Hepatitis and Blood Transfusion

Frances K. Widmann, MD
JAMA. 1973;223(1):84. doi:10.1001/jama.1973.03220010070039.
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These proceedings of a symposium held at the University of California, San Francisco, are unusual in two respects: only five months elapsed between presentation and publication, and the published volume is really worthwhile. The well-planned program managed to avoid repetition without stifling controversy in the broad fields of hepatitis B, its epidemiology, its antigens (for which the preferred designation is HB Ag, not Australia antigen or hepatitis-associated antigen), its antibodies, and the viruses involved. Rapid publication seems to have precluded an index, and required a typewritten format, but in such a rapidly changing area, these shortcuts are surely justified.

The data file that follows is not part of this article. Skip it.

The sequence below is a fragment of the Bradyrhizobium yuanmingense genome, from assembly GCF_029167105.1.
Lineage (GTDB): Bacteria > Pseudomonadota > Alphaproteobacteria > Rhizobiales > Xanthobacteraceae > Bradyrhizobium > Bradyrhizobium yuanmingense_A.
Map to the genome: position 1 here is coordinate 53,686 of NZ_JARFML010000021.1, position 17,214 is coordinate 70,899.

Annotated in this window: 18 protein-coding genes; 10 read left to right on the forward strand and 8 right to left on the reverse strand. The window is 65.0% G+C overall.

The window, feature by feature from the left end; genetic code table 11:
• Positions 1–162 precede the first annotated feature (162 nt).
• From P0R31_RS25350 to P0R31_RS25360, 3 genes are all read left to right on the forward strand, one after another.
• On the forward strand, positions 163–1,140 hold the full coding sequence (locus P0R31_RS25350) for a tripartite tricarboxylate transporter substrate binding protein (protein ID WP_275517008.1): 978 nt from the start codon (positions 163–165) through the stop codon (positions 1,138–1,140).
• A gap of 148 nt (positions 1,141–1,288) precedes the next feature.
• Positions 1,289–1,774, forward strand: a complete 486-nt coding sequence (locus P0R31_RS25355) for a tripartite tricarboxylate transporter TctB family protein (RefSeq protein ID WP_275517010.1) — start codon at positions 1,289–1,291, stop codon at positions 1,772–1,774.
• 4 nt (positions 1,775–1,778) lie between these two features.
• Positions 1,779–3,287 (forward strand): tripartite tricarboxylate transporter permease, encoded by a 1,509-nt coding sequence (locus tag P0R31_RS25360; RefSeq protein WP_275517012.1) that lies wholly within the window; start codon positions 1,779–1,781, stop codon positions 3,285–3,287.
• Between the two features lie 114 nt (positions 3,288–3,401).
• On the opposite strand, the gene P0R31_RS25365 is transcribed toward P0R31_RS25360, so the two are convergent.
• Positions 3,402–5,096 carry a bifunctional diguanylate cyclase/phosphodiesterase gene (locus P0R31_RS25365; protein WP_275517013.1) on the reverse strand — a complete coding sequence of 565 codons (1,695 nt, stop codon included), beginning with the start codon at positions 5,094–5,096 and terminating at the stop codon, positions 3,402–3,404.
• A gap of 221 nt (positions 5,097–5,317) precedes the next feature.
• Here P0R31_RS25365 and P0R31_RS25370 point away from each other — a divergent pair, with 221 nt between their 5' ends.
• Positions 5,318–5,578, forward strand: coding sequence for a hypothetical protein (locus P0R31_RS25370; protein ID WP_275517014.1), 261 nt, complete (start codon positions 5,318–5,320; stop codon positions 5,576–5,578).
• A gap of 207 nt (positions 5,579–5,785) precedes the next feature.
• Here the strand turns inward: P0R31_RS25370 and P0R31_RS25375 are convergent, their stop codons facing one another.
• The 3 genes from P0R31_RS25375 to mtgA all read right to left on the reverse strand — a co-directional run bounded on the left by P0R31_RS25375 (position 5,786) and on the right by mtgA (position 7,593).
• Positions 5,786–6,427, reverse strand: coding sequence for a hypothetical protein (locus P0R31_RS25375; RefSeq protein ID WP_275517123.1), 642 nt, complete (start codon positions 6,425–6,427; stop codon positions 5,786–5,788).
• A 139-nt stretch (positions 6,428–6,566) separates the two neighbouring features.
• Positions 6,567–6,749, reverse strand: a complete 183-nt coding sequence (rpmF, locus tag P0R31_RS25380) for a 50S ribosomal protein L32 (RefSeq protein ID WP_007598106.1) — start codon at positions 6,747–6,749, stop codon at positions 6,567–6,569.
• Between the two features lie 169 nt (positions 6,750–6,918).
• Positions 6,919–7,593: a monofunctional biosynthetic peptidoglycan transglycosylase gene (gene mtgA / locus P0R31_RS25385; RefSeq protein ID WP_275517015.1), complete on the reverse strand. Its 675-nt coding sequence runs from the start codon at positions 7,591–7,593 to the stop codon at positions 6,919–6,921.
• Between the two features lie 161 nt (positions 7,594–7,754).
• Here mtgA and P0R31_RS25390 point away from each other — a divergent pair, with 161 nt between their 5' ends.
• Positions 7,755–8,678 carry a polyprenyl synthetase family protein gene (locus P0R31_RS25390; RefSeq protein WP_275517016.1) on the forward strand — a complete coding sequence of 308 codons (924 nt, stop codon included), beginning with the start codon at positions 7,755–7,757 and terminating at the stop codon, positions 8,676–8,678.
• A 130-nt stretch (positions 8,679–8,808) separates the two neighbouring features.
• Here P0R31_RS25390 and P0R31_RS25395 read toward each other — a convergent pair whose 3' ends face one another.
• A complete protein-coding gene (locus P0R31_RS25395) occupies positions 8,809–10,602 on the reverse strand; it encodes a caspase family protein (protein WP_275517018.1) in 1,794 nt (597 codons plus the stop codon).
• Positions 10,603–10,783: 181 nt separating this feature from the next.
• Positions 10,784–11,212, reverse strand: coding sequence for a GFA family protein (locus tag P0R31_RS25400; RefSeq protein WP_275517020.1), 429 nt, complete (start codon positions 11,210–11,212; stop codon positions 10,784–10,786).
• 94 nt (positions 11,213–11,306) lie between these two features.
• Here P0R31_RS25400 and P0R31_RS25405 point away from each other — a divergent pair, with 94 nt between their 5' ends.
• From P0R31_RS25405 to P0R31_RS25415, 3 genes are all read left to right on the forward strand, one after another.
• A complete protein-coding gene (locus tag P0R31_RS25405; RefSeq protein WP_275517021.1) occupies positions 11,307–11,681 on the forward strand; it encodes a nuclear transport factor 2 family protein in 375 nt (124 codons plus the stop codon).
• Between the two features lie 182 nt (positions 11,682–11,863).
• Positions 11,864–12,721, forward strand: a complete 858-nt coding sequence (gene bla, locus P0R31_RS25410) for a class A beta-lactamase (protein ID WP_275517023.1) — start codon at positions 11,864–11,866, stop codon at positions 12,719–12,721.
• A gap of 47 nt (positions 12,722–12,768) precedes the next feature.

Not surprisingly, the papers raise more questions than they answer. Those responsible for the work give state-of-the-art reports on the immunologic, physicochemical, and ultrastructural features of HB Ag, and the section on candidate viruses is suitably speculative. Fairly general agreement exists on the clinical, histologic, and certain epidemiologic features of the


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